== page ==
AJC Sepia HBCU of the Week is an occasional series that looks at Historically Black Colleges and Universities
Going to North Carolina Central University is one of the single most important things I've done in my entire life.
When I was a junior at Willingboro High School in New Jersey, I knew I was college bound, but had no idea where I really wanted to go.
A friend of mine named Jawn Atwater was taking a trip down South with his father (who attended NCCU), and invited a few friends to join them on the trip.
We accepted the invitation and went down South for spring break to check out the environment and some schools.
Being from the Northeast, I was very skeptical that I would like it in North Carolina, but I was wrong.
I immediately fell in love with the place and when I visited the NCCU campus, I kind of knew right then and there that I wanted to attend. (I didn't know what looked better, the campus or the girls).
Growing up, I was always musically inclined, but I initially started out as a business major.
After my freshman year, I followed my heart and changed my major to music.
I had great instructors like Dr. Charles Gilchrist and Dr. Celia Davidson. They were both extremely hard on me, but they both saw a light in me and told me that if I really wanted it, I could have a career in music because the talent was there.
It was just up to me to focus.
As far as campus life, it was great and some of my best friends to this very day are people that I met on the Yard.
I pledged Iota Phi Theta Fraternity, I was a member of the NCCU Touring choir, and I formed a singing group with Shawn Etheridge and Ed Milligan.
It was Ed who named me Mike City because we used to walk around the yard singing Ten City records ALL DAY.
We ended up having some of our songs played on a few local radio stations and opened up some shows for quite a few national recording acts at the time.
It was a beautiful thing.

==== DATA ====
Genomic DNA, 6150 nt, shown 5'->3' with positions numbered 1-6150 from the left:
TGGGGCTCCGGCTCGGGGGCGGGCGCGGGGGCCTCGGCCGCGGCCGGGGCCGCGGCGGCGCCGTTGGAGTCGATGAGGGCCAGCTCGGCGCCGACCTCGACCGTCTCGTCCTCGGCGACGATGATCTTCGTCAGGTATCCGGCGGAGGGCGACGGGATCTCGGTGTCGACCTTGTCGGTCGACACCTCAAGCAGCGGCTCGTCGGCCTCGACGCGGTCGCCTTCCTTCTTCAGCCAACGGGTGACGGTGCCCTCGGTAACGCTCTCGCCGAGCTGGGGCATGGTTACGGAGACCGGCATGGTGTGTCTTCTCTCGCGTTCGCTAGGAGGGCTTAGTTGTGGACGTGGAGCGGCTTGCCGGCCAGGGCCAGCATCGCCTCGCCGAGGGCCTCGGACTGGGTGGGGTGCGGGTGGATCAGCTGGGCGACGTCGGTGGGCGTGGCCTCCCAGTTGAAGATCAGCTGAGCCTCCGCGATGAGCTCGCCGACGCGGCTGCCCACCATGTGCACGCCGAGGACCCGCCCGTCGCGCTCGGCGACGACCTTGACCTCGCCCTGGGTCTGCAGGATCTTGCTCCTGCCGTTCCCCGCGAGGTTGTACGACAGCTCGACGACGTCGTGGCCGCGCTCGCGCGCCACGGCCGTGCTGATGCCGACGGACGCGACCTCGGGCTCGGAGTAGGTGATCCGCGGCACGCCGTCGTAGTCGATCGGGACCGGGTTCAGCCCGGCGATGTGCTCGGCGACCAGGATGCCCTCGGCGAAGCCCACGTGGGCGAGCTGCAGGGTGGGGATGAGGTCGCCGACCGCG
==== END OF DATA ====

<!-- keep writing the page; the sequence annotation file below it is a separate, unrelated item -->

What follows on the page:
Being an outgoing person, you could say that many times, I was the life of the party. But I was also able to balance that out with getting my work done in order to graduate.
I proudly earned my bachelor’s degree in music, with a concentration in voice, from NCCU in four and a half years.
Following college, I went to barber school and cut hair for a few years while I was pursuing a career in the music industry.
I took this route instead of getting into teaching because I didn't want to get settled into a certain routine and get comfortable without following my dream.
It was actually my destiny.
I wasn't an overnight success in the music industry, but I've been blessed to have written and produced for many big artists in my career.
I will say this -- in the music business, when things happen, they happen fast and you have to be ready for your opportunity.
In one week, I went from being kicked out of Puffy's studio, Daddy's House, to recording at The Hit Factory, which at the time was the best and biggest studio in New York City.
The result of those Bad Boy sessions was “I Wish,” a number one R&B record by Carl Thomas.
That's what got me in motion.
There's even an unreleased Stevie Wonder song in his vault that I'm singing on.
I met him through a mutual friend, Kevon Edmonds of After 7 fame and Babyface’s brother.
Stevie called me in the middle of the night one time and summoned me to the studio. Haha.
But one of my biggest accomplishments is helping develop another NCCU graduate: Sunshine Anderson.
Just thinking about how we used to practice in my little apartment in Durham, to her having one of the biggest urban records in the world still makes me smile.
I remember one time Mary J. Blige introduced me to Elton John and he immediately started singing Sunshine's single "Heard It All Before" and it bugged me out.
Overall, NCCU gave me a great foundation and I wouldn't trade those times for anything.
It's part of my makeup and I'll always cherish that HBCU on Fayetteville and Lawson streets in Durham.
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